Bishop Paul S. Morton on last solo CD, “Legacy: Live in New Orleans”

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Bishop Paul S. Morton on last solo CD, “Legacy: Live in New Orleans”

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Bishop Paul S. Morton releases “Legacy: Live in New Orleans”, his last solo CD project. CONTRIBUTED

Bishop Paul S. Morton latest CD project, “Legacy: Live in New Orleans” is both a homecoming and a farewell - of sorts.

It’s Morton’s last solo project. Note, the word “solo” here.

The award-winning Morton has left the door open to collaborate with other artists, perhaps adding the name “Bishop Paul S. Morton presents…”

Here’s the homecoming part - “Legacy” was recorded live in his beloved New Orleans, where he and wife, Pastor Debra Morton, co-pastor Greater St. Stephen Full Gospel Baptist Church.

Simply, he wanted to close where he started. He started a new ministry in Atlanta after Katrina devastated New Orleans in 2005.

Bringing the old and the new together, he’s backed up by a combination of choirs from St. Stephen and Changing a Generation Full Gospel Baptist Church in Atlanta, where he serves as senior pastor.

“God has been good to me these last 40 years,” said Morton. “I don’t want to keep singing until I can’t sing. I want to end strong. Twelve tracks is a lot you have to learn and lay down. I thank God for a good run.”

The 15-track CD also includes performances by Pastor Shirley Caesar, Rance Allen, Tasha Cobbs Lisa Knowles and Zacardi Cortez. His son, PJ Morton, also appears on the CD.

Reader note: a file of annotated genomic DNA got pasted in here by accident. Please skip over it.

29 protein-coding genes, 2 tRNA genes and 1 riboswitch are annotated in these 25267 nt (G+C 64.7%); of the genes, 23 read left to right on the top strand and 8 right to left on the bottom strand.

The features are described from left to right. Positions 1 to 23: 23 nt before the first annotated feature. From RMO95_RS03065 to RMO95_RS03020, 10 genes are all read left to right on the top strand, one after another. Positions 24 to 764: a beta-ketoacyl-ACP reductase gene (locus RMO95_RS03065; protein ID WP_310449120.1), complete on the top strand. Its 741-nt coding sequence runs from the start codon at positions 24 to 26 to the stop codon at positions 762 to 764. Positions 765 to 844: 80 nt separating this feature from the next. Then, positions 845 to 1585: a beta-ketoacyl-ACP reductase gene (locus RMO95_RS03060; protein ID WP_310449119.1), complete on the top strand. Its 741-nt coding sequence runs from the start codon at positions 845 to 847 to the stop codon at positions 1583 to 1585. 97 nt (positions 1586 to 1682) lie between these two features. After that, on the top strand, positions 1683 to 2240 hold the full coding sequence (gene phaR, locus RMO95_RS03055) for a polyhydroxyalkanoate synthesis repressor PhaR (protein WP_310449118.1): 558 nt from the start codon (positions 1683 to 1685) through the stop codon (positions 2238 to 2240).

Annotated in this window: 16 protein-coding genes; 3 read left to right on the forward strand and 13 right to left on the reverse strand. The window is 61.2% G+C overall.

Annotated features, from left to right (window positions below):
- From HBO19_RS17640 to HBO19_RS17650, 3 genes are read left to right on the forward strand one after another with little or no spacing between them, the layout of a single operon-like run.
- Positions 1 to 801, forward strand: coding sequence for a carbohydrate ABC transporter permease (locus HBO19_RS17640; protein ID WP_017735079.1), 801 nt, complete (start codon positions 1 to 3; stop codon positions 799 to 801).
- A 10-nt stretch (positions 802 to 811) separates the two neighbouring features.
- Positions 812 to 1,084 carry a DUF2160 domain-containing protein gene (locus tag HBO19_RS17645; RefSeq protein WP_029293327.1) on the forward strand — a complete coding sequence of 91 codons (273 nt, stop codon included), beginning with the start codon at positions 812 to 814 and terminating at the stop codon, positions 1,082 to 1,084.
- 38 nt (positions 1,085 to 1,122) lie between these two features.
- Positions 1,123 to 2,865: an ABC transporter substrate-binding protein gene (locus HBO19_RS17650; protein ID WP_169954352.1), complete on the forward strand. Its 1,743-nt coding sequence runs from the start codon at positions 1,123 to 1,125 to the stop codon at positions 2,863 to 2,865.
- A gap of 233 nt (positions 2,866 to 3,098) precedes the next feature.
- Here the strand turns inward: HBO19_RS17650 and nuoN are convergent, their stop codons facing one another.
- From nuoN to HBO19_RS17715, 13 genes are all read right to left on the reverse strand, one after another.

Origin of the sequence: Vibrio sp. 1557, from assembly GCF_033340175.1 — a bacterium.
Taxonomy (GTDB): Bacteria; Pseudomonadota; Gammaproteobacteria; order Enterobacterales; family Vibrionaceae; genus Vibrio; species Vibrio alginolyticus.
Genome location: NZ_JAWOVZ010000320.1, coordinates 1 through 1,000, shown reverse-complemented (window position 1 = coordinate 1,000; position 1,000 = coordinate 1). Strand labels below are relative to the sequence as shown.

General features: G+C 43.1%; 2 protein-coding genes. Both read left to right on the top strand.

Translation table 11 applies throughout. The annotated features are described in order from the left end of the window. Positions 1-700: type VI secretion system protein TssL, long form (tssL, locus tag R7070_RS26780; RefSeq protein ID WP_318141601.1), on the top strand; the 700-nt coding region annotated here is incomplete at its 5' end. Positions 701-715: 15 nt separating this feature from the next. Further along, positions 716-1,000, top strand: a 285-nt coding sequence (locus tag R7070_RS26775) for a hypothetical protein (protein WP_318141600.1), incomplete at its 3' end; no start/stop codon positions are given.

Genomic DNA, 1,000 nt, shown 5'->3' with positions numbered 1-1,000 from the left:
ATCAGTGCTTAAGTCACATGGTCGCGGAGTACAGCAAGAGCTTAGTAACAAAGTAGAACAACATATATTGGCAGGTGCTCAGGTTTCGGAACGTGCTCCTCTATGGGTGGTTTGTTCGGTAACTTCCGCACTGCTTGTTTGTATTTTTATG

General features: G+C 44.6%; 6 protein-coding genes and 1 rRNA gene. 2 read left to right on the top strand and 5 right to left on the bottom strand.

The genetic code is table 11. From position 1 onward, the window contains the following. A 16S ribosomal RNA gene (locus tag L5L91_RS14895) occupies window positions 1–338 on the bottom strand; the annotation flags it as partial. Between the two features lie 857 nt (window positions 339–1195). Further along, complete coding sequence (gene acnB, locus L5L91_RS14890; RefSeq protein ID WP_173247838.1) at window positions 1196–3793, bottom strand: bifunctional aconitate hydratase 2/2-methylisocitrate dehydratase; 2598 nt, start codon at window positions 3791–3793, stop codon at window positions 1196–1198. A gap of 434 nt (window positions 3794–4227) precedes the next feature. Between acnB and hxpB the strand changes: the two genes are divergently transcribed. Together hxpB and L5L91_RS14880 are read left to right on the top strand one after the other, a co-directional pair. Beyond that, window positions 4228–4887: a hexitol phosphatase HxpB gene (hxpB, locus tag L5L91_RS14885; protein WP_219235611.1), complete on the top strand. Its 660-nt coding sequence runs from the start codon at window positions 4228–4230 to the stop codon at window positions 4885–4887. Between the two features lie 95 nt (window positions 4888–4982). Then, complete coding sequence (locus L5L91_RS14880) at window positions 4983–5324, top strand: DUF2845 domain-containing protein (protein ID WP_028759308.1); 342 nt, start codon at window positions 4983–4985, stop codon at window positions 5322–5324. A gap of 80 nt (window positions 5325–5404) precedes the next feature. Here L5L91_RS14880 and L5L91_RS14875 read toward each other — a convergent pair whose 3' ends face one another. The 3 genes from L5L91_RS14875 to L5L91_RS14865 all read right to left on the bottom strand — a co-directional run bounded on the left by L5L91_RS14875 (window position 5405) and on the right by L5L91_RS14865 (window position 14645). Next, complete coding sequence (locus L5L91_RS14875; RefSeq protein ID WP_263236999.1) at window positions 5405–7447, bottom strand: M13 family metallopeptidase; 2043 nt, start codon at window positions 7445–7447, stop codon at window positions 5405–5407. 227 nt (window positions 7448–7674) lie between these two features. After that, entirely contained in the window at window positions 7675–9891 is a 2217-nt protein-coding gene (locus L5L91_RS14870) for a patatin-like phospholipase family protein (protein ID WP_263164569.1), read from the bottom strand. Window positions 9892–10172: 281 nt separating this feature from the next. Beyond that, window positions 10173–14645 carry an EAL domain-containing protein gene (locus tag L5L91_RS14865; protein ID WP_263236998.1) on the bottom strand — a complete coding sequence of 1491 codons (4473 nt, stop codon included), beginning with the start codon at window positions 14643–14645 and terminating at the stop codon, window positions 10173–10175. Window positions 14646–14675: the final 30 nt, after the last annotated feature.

Longtime friend and producer Trent Phillips and Morton perhaps considered at as many 100 songs before narrowing it down to 15 that would bring his legacy album full circle.

“I just have so many favorites there,” he said. Some of the standouts include “Keeping Me Alive”, “Bow To The Name” and “God Has Been Good.”

Making its way up the charts is the uptempo, New Orleans-flavored “Watching Over Me’, which not only acknowledges the presence of God but angelic protection.

Morton is also looking beyond the music. He plans to retire as a pastor in 2020 when he is 70.

He retired last year as the presiding Bishop of the Full Gospel Baptist Church Fellowship International, which he founded over two decades ago.

He’s also working on another book, but doesn’t plan to give up preaching. “People think when you retire it’s over,” he said. “It’s not. It’s just God has other things for you to do. I’m going to continue to preach. Preaching is the easiest part of pastoring. You don’t have to deal with budgets and all that. I can preach all day long. I can preach to two or three people. I’m going to continue to preach until I can’t preach no more.” “

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